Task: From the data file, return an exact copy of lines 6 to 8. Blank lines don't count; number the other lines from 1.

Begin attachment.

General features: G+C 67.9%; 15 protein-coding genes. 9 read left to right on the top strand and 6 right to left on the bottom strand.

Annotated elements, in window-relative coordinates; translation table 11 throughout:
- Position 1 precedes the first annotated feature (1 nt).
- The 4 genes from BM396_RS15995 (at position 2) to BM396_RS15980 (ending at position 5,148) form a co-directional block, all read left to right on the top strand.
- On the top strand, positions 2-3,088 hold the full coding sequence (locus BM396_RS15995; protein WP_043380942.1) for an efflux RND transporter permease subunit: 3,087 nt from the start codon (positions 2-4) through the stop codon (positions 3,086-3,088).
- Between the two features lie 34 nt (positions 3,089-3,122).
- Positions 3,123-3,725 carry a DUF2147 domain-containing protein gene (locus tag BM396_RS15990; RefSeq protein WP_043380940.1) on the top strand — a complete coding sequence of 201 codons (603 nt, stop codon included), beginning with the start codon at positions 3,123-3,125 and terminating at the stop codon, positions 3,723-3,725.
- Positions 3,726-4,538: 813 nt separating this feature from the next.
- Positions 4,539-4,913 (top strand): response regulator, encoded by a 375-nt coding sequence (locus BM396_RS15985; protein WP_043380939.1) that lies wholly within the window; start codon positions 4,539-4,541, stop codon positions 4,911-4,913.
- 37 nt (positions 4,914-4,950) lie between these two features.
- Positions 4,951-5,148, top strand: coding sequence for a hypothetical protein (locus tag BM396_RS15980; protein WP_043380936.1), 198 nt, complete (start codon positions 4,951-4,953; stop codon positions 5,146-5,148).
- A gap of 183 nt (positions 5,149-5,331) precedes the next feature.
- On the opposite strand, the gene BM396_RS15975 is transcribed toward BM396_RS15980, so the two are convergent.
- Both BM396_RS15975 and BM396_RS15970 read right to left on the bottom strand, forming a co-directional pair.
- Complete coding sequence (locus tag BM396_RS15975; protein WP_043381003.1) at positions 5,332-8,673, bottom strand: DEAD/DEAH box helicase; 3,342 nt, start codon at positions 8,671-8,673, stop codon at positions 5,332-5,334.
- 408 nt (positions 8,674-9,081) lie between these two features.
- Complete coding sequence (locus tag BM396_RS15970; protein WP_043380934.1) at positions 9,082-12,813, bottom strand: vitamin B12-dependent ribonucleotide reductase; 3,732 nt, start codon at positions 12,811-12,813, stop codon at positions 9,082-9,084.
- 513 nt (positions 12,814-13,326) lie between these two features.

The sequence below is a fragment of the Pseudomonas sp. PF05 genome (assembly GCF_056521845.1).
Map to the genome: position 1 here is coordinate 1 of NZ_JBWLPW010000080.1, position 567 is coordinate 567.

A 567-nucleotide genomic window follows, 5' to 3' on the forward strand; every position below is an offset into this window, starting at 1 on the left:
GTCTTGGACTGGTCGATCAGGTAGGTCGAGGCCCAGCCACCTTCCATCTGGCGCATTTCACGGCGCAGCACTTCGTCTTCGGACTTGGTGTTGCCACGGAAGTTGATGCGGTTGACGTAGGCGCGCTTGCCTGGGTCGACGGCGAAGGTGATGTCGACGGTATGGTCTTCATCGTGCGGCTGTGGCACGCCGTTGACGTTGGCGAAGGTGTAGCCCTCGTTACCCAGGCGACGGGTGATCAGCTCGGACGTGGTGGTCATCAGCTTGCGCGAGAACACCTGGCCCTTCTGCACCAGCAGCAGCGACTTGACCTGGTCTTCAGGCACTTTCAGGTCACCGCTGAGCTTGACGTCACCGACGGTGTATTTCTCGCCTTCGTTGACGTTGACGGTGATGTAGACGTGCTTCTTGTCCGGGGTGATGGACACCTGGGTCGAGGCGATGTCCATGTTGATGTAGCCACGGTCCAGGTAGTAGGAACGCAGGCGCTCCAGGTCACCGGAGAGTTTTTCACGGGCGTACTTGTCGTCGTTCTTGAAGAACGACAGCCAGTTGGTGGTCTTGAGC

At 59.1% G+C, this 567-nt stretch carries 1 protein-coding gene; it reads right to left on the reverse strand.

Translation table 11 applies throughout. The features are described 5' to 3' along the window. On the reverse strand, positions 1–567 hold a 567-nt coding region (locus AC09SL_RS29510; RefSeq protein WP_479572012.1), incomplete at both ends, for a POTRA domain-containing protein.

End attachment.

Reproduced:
- Between the two features lie 34 nt (positions 3,089-3,122).
- Positions 3,123-3,725 carry a DUF2147 domain-containing protein gene (locus tag BM396_RS15990; RefSeq protein WP_043380940.1) on the top strand — a complete coding sequence of 201 codons (603 nt, stop codon included), beginning with the start codon at positions 3,123-3,125 and terminating at the stop codon, positions 3,723-3,725.
- Positions 3,726-4,538: 813 nt separating this feature from the next.